In a similar way to which bank technology regulations were disputed earlier this year, talks are taking place in relation to Chinese cyber security restrictions for the insurance industry.
According to Reuters, foreign business lobbies have requested China to revise the regulations in place and the drafted changes were announced by the China Insurance Regulatory Commission (CIRC). The changes detail how insurance holding companies and asset managers should prioritise the purchase of secure and controllable products, which includes domestic encryption technology.
The American Chamber of Commerce and around 20 other foreign business lobbies said that the provisions that were put in place would go against global information security standards. This information was outlined in a letter to the CIRC by some of the organisations.
The letter described how they urged the CIRC to avoid risks that would rely on localised solutions, prescriptive technologies and restrictions on data flows. “By excluding foreign technology that may be the most secure, this approach is likely to result in less secure digitalised operations,” the letter said.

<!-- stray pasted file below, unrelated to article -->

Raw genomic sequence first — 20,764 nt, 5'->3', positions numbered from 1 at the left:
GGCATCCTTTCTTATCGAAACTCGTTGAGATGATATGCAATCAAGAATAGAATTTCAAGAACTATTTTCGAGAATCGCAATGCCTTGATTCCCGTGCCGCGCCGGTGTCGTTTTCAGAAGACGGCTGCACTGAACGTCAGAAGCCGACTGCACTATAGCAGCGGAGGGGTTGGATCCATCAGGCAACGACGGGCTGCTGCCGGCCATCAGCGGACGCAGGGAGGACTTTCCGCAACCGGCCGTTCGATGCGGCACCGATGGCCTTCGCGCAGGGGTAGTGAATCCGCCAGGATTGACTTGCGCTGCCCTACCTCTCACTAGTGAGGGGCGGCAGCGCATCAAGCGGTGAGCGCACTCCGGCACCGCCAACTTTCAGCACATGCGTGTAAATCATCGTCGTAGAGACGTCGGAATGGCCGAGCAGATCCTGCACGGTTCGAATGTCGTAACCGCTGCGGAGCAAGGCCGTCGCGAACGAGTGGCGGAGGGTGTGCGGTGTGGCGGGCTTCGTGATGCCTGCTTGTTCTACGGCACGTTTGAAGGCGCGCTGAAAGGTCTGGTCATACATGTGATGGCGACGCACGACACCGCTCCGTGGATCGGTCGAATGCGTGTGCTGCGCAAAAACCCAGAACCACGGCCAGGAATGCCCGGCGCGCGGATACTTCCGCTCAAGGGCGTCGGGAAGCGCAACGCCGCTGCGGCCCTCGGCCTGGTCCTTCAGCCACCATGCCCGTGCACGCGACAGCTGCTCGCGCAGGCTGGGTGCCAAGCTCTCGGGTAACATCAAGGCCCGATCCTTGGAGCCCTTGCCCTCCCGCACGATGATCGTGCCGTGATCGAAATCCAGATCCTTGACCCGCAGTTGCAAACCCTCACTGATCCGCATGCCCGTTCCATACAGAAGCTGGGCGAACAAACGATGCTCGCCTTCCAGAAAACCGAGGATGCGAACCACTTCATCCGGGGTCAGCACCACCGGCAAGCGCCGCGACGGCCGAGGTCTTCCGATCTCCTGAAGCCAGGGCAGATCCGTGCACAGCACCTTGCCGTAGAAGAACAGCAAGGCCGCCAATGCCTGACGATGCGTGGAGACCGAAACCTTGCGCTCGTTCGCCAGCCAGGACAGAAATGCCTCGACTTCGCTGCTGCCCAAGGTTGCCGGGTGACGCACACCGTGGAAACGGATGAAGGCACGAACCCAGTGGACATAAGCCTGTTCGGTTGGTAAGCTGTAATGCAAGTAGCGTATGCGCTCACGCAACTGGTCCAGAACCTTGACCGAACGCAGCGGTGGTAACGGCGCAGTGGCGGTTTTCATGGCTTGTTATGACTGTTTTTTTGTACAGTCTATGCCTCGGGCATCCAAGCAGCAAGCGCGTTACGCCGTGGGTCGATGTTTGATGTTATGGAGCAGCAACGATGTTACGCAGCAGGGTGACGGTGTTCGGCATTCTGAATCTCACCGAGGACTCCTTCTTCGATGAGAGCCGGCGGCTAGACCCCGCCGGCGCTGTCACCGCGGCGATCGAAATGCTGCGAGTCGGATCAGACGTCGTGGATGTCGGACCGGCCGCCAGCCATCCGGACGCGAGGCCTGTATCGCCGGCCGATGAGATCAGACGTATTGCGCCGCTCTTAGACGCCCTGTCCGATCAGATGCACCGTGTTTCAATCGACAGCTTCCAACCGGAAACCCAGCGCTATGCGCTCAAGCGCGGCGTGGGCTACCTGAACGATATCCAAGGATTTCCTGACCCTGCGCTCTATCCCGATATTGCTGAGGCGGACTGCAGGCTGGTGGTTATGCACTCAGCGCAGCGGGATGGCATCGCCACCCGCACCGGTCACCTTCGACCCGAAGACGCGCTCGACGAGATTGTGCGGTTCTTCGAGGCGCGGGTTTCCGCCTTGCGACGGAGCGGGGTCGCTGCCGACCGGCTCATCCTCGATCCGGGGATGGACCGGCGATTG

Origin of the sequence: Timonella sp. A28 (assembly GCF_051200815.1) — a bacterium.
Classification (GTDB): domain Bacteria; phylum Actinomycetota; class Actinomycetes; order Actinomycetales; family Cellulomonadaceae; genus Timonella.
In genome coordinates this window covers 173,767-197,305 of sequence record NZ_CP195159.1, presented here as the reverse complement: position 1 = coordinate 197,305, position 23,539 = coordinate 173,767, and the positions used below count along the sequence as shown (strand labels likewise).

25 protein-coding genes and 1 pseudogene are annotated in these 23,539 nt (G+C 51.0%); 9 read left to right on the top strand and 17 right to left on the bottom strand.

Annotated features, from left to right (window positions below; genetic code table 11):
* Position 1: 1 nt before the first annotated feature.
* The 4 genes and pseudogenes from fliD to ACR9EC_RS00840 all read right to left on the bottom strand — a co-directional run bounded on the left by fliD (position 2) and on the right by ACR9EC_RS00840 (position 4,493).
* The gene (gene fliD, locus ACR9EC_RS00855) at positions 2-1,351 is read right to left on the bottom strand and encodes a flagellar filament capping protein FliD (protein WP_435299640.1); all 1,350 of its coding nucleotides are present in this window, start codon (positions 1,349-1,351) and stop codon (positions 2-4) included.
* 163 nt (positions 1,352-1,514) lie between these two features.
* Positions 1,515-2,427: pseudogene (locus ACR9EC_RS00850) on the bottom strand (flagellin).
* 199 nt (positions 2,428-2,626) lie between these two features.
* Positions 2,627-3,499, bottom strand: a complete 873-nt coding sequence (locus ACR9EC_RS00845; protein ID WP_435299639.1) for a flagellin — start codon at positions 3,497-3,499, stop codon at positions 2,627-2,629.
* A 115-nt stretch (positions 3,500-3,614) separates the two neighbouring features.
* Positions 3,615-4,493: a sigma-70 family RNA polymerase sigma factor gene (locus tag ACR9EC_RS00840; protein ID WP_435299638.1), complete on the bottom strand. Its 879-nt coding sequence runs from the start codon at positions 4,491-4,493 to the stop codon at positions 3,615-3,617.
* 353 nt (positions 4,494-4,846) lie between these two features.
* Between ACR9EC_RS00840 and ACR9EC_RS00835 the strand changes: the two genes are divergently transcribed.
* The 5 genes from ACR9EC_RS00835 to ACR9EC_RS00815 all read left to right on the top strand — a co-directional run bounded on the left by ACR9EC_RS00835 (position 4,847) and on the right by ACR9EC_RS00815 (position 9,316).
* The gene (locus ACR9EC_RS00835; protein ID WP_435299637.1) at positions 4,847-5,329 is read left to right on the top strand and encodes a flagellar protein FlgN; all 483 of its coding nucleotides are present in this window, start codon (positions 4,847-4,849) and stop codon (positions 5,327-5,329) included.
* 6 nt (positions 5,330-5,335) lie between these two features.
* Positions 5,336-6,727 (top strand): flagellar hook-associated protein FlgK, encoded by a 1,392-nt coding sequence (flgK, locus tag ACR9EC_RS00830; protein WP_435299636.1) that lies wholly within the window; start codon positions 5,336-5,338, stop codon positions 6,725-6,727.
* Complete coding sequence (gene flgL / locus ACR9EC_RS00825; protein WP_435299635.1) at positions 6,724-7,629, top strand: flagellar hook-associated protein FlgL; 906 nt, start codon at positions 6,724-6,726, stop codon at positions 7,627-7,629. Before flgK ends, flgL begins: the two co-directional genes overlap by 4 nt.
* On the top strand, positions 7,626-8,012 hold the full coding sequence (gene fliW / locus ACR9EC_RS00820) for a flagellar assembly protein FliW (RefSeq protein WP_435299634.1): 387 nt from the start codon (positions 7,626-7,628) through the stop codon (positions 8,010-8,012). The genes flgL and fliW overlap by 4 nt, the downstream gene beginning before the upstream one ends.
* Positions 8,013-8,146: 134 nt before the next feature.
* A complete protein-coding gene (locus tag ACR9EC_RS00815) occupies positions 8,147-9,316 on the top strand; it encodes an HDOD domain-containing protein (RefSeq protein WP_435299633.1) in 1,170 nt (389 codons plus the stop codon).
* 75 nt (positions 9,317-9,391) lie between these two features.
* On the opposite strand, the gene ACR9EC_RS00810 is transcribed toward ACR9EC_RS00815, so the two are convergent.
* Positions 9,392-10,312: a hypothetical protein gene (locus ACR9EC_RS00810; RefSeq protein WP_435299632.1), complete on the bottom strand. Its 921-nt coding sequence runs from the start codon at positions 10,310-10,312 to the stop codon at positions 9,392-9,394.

Reuters also reported that these additions to the insurance security standards would revive tension between Washington and Beijing.
The US government criticised draft cyber banking regulations that expected foreign companies to surrender source code and encryption algorithms to Chinese authorities, but implementation was suspended by Obama administration.
After news of China stopping plans to regulate cyber security earlier this year, the country decided to resume plans and ask Western technology companies for advice on how to handle the new rules in August.
At the same time, China progressed cyber security measures in fear of being spied on by US officals. This was seen to be sensible by those in government due to cases of Chinese manufacturers being banned from the US, like Huawei and ZTE.
Chinese regulations have always been criticised by Europe and the US and foreign products are excluded. This is in violation of rules that China is encouraged to comply with as a member of the World Trade Organisation.